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Heat grab much needed 105-96 win vs Pistons in playoff race

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The Heat put more distance between themselves and the Pistons with a chance to climb the standings.

NBA: Detroit Pistons at Miami Heat Steve Mitchell-USA TODAY Sports

In an increasingly tight battle for playoff positioning, the Miami Heat defeated the Detroit Pistons 105-96 Saturday night to not only secure an important win but also put more distance between the two teams in the race to the postseason.

Newly acquired forward Luke Babbitt made his first start for the Heat with Josh Richardson shifting to the backcourt and Justise Winslow back to the bench.

Miami stepped up big time in the final quarter to wrestle control of the game after a series of runs between both teams swung the momentum several times throughout the game. Blake Griffin and Andre Drummond took control of the paint early and Hassan Whiteside quickly went to the bench soon after with two fouls, a bigger problem on this particular night because Bam Adebayo was not available for personal reasons.

Though Griffin (31 points) had his best game so far with the Pistons and Drummond was a beast inside with an impressive 11 offensive rebounds, the Heat had little else in terms of offensive firepower to worry themselves with. In contrast, the home team secured the win with contributions from several players. Six players finished in double-figures, Richardson (looking much more comfortable and confident at shooting guard) and Olynyk led the way with 17 points each. Though Whiteside struggled again with another wobbly offensive performance, he did grab 19 rebounds in 25 minutes — eight of them on offense. Best of all different players at different times during the second half stepped up to make crucial plays, whether it was easy baskets for Winslow and James Johnson after a steal, or a timely 3-pointer from Olynyk and Babbitt.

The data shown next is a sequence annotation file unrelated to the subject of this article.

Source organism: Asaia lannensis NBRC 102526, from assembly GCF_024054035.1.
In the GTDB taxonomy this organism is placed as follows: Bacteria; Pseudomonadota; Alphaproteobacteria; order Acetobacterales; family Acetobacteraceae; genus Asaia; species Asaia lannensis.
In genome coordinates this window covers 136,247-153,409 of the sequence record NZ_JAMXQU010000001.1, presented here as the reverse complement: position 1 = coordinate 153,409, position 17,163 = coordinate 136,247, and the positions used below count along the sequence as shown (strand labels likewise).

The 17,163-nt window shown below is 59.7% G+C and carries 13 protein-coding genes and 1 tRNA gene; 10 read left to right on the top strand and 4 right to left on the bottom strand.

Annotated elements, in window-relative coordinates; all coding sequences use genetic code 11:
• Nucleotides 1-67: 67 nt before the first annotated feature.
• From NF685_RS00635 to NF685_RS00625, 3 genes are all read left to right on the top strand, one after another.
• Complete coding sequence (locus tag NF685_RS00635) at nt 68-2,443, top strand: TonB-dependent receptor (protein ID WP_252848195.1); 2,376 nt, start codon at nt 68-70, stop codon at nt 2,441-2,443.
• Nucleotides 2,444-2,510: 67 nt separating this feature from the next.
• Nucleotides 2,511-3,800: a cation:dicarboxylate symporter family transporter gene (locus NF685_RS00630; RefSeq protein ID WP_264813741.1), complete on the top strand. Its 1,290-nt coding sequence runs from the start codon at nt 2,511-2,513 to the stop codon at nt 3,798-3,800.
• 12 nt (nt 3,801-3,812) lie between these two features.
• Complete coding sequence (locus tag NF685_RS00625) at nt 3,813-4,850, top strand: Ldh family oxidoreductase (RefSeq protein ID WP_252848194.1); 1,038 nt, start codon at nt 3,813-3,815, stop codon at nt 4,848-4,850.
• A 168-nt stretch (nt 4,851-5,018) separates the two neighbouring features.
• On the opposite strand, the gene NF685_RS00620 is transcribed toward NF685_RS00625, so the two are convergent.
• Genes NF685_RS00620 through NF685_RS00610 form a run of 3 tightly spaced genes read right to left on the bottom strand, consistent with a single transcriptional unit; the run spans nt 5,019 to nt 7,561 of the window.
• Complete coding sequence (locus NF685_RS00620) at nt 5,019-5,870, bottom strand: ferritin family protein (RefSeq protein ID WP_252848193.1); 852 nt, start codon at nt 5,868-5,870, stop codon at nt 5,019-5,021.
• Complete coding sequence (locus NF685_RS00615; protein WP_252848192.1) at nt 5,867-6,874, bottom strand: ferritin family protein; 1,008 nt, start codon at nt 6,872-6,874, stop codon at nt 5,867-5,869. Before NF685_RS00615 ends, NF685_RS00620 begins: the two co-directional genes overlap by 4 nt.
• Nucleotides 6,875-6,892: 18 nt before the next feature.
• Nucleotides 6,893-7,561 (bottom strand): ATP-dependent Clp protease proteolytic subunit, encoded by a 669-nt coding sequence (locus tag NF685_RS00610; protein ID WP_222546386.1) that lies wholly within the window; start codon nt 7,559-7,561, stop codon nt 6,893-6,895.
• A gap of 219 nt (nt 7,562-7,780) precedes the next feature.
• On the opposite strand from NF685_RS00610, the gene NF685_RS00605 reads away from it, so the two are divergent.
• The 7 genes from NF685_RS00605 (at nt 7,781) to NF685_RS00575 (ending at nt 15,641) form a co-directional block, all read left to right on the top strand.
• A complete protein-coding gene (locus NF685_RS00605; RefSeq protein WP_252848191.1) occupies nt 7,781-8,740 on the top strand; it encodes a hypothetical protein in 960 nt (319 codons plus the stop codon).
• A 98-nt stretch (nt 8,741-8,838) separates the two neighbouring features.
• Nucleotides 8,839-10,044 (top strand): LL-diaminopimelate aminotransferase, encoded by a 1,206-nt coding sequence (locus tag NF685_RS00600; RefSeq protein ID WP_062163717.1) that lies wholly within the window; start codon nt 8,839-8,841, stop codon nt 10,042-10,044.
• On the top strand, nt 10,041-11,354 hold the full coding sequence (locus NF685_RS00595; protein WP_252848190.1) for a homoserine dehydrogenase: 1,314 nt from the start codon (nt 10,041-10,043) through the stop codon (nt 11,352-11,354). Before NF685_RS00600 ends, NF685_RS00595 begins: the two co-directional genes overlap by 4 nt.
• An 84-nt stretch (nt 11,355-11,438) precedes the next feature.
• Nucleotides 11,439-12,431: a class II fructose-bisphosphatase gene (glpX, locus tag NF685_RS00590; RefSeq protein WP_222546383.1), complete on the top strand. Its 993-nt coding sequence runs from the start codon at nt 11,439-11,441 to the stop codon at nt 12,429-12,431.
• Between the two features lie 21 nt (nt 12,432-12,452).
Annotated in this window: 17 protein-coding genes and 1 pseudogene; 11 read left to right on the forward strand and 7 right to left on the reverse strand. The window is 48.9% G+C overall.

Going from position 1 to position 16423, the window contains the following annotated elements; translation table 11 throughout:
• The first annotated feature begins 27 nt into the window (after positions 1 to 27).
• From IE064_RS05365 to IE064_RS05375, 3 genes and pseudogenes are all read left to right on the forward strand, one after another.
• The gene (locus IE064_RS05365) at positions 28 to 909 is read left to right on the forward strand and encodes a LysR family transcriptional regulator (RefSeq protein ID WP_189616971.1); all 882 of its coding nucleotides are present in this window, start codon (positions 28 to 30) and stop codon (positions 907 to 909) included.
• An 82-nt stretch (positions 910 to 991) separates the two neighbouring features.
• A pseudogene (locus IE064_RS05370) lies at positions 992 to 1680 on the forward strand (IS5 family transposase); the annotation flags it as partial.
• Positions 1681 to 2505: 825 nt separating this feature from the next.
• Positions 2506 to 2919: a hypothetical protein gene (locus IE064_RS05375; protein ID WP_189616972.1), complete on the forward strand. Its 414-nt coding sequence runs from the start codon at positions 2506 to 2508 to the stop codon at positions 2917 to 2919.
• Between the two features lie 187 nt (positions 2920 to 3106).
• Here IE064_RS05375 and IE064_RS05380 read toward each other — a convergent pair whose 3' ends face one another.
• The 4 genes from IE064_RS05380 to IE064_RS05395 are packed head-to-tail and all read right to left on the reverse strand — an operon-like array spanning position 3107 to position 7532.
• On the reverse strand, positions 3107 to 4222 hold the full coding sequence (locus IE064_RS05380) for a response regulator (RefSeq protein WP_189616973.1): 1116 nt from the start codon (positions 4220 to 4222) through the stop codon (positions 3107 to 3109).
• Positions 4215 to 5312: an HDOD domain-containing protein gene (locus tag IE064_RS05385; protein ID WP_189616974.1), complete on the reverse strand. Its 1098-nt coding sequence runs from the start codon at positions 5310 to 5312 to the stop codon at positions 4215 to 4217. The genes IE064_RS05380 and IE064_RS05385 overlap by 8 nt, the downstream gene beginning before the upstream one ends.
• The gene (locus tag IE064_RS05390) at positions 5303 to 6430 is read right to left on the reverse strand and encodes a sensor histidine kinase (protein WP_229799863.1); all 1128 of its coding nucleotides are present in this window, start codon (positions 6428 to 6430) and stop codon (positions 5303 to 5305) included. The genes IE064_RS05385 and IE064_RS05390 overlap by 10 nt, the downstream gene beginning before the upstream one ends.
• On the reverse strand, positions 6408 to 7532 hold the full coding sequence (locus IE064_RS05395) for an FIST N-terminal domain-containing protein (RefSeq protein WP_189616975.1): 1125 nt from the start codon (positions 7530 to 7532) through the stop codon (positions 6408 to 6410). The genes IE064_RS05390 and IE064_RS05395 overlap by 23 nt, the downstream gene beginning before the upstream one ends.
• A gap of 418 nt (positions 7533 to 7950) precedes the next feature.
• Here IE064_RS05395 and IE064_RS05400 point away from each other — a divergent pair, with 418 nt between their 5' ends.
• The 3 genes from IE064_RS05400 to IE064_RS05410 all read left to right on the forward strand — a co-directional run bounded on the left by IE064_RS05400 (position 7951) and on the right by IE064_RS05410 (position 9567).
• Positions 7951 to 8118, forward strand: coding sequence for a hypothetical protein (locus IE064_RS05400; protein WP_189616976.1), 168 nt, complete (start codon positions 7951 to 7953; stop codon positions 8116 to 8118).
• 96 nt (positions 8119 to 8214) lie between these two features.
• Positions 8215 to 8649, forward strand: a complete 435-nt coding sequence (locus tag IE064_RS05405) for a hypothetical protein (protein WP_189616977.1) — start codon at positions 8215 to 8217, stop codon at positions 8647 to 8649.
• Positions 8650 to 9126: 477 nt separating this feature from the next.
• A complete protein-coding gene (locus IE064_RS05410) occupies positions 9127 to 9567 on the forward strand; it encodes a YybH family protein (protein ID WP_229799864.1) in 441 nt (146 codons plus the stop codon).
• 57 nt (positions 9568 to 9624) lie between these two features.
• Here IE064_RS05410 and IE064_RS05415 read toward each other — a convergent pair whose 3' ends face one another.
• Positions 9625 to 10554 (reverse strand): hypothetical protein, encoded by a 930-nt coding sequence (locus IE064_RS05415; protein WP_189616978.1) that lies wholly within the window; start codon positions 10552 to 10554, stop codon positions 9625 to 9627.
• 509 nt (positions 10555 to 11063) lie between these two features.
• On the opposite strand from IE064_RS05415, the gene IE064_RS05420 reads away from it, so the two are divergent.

Miami twice held an 18-point lead but the Pistons to their credit fought back both times. It wasn’t until the fourth quarter when the Heat made their final stand by creating turnovers, not allowing the ball to stick on offense and balanced scoring.